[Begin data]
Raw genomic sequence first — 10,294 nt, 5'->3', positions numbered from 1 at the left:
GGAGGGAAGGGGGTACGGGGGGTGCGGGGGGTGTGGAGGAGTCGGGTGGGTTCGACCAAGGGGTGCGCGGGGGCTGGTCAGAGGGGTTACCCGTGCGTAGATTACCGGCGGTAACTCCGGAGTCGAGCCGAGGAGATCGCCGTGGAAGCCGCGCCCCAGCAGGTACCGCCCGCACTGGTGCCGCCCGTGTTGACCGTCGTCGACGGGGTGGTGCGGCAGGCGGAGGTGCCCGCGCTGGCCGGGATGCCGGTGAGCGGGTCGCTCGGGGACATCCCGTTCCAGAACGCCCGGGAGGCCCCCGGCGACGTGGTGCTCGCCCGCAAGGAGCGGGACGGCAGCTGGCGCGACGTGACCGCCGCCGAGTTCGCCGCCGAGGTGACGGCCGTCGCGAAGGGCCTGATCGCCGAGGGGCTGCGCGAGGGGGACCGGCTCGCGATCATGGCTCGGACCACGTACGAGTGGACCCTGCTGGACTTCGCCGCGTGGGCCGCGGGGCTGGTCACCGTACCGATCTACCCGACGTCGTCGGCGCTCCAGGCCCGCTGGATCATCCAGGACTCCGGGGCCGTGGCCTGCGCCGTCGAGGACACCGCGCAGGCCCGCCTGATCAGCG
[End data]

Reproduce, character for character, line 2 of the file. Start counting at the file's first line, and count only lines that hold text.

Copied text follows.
GGAGGGAAGGGGGTACGGGGGGTGCGGGGGGTGTGGAGGAGTCGGGTGGGTTCGACCAAGGGGTGCGCGGGGGCTGGTCAGAGGGGTTACCCGTGCGTAGATTACCGGCGGTAACTCCGGAGTCGAGCCGAGGAGATCGCCGTGGAAGCCGCGCCCCAGCAGGTACCGCCCGCACTGGTGCCGCCCGTGTTGACCGTCGTCGACGGGGTGGTGCGGCAGGCGGAGGTGCCCGCGCTGGCCGGGATGCCGGTGAGCGGGTCGCTCGGGGACATCCCGTTCCAGAACGCCCGGGAGGCCCCCGGCGACGTGGTGCTCGCCCGCAAGGAGCGGGACGGCAGCTGGCGCGACGTGACCGCCGCCGAGTTCGCCGCCGAGGTGACGGCCGTCGCGAAGGGCCTGATCGCCGAGGGGCTGCGCGAGGGGGACCGGCTCGCGATCATGGCTCGGACCACGTACGAGTGGACCCTGCTGGACTTCGCCGCGTGGGCCGCGGGGCTGGTCACCGTACCGATCTACCCGACGTCGTCGGCGCTCCAGGCCCGCTGGATCATCCAGGACTCCGGGGCCGTGGCCTGCGCCGTCGAGGACACCGCGCAGGCCCGCCTGATCAGCG